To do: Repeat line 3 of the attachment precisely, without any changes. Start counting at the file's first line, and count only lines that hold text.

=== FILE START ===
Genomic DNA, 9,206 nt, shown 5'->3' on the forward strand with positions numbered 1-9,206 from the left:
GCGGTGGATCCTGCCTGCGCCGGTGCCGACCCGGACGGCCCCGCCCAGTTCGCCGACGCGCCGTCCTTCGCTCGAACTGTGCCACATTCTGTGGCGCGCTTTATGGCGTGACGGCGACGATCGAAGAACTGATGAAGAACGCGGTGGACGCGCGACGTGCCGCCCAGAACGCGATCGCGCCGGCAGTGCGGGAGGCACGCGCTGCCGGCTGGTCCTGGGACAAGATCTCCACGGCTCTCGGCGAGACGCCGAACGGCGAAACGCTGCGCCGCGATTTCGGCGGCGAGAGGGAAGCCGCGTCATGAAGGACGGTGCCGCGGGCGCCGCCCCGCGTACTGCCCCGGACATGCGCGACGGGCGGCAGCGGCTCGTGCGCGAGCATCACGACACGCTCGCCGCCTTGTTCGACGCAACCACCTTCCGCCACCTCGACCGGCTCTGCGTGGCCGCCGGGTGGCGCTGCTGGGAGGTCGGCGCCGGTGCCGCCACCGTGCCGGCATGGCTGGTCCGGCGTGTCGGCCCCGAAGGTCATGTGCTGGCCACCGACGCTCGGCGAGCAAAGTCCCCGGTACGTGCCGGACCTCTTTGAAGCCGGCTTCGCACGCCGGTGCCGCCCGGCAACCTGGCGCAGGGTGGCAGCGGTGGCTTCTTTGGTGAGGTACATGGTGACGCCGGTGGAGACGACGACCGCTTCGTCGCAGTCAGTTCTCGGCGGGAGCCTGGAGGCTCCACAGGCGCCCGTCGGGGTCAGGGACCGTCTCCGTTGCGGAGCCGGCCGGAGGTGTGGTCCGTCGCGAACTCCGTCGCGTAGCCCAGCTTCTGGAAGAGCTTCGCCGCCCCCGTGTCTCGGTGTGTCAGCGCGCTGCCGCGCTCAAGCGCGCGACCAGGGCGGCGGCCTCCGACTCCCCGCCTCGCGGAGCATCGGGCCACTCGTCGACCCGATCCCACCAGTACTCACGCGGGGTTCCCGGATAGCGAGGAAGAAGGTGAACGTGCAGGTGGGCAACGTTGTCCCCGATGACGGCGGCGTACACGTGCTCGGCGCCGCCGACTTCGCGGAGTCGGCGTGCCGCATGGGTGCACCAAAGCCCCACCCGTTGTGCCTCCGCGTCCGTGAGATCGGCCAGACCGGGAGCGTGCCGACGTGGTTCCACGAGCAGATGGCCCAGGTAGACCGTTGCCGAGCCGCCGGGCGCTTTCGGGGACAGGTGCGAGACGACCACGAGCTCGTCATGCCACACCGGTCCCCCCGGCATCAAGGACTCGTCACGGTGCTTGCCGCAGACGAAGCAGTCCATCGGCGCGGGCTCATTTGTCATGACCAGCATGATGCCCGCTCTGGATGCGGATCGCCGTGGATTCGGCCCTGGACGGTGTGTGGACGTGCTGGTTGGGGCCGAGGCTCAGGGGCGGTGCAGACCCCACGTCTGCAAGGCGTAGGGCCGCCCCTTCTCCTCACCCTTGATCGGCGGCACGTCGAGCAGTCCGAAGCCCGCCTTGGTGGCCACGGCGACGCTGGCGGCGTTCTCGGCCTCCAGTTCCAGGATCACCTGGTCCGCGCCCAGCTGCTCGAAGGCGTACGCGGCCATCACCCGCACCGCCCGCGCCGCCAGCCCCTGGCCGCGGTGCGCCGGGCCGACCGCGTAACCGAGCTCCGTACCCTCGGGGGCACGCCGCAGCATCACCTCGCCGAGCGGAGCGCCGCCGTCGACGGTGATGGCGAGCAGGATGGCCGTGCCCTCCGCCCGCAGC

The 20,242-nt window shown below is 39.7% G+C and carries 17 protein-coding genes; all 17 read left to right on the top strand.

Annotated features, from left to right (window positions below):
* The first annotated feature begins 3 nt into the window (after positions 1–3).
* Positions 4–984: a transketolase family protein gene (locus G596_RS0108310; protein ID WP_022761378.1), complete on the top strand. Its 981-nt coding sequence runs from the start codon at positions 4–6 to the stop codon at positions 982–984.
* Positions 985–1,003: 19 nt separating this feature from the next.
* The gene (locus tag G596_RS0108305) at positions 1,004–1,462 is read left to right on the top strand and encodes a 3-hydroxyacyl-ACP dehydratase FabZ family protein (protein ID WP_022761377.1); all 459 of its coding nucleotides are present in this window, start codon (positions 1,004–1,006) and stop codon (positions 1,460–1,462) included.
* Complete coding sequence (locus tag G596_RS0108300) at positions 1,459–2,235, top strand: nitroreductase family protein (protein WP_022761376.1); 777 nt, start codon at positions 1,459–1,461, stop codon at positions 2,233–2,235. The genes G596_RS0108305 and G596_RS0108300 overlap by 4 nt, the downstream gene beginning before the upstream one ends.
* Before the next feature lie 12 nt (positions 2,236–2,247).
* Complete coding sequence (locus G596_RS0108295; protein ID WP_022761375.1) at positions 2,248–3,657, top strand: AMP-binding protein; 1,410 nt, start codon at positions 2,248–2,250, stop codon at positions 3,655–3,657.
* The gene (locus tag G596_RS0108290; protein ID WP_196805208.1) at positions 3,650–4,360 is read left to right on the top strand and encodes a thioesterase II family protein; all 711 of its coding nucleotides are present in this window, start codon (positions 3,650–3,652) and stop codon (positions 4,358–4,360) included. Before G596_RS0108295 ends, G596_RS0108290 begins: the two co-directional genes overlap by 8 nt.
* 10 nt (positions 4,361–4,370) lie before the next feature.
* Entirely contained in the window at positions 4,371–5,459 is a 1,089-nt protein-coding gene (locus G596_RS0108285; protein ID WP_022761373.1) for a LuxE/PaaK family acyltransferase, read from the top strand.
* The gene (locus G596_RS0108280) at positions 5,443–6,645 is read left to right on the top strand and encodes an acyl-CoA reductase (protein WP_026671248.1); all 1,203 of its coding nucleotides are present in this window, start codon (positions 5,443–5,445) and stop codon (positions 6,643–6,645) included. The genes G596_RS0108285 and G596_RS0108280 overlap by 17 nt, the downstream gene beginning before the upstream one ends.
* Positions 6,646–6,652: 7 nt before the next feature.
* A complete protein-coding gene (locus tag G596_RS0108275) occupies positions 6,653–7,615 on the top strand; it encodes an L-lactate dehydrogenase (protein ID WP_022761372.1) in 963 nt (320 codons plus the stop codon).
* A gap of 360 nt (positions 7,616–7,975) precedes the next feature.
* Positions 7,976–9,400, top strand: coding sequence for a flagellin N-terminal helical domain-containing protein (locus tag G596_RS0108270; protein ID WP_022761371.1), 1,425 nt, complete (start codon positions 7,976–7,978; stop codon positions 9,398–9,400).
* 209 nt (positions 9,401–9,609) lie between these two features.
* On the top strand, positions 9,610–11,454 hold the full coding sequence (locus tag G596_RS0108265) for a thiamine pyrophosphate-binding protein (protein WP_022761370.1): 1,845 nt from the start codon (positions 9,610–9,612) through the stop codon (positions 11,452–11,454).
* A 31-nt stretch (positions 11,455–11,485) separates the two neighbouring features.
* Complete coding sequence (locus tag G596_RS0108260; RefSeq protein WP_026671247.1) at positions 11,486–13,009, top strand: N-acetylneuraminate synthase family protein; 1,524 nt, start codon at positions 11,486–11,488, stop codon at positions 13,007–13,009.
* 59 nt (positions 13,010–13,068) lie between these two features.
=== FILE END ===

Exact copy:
The 20,242-nt window shown below is 39.7% G+C and carries 17 protein-coding genes; all 17 read left to right on the top strand.